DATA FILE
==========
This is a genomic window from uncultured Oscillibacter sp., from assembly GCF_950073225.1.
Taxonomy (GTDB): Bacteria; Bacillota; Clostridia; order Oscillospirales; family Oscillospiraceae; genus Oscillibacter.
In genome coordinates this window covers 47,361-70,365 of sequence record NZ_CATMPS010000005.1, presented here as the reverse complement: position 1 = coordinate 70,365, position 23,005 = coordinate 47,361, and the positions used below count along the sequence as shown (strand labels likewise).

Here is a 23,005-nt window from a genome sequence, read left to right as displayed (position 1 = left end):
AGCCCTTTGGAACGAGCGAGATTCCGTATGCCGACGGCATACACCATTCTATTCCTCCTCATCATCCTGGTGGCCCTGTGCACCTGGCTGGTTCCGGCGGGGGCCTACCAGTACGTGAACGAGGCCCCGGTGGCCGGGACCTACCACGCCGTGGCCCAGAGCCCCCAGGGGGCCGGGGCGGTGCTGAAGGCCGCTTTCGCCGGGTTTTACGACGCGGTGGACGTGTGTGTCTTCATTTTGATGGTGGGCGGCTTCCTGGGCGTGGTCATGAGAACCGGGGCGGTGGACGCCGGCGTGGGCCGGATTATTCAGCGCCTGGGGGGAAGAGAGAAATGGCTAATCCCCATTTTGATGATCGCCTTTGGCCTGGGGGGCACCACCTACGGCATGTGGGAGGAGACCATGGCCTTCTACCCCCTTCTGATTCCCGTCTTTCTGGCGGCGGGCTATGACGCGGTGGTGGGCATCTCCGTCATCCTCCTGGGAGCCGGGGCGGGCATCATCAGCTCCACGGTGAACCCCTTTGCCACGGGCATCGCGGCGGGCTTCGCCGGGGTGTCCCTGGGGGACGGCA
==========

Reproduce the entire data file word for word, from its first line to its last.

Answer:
This is a genomic window from uncultured Oscillibacter sp., from assembly GCF_950073225.1.
Taxonomy (GTDB): Bacteria; Bacillota; Clostridia; order Oscillospirales; family Oscillospiraceae; genus Oscillibacter.
In genome coordinates this window covers 47,361-70,365 of sequence record NZ_CATMPS010000005.1, presented here as the reverse complement: position 1 = coordinate 70,365, position 23,005 = coordinate 47,361, and the positions used below count along the sequence as shown (strand labels likewise).

Here is a 23,005-nt window from a genome sequence, read left to right as displayed (position 1 = left end):
AGCCCTTTGGAACGAGCGAGATTCCGTATGCCGACGGCATACACCATTCTATTCCTCCTCATCATCCTGGTGGCCCTGTGCACCTGGCTGGTTCCGGCGGGGGCCTACCAGTACGTGAACGAGGCCCCGGTGGCCGGGACCTACCACGCCGTGGCCCAGAGCCCCCAGGGGGCCGGGGCGGTGCTGAAGGCCGCTTTCGCCGGGTTTTACGACGCGGTGGACGTGTGTGTCTTCATTTTGATGGTGGGCGGCTTCCTGGGCGTGGTCATGAGAACCGGGGCGGTGGACGCCGGCGTGGGCCGGATTATTCAGCGCCTGGGGGGAAGAGAGAAATGGCTAATCCCCATTTTGATGATCGCCTTTGGCCTGGGGGGCACCACCTACGGCATGTGGGAGGAGACCATGGCCTTCTACCCCCTTCTGATTCCCGTCTTTCTGGCGGCGGGCTATGACGCGGTGGTGGGCATCTCCGTCATCCTCCTGGGAGCCGGGGCGGGCATCATCAGCTCCACGGTGAACCCCTTTGCCACGGGCATCGCGGCGGGCTTCGCCGGGGTGTCCCTGGGGGACGGCA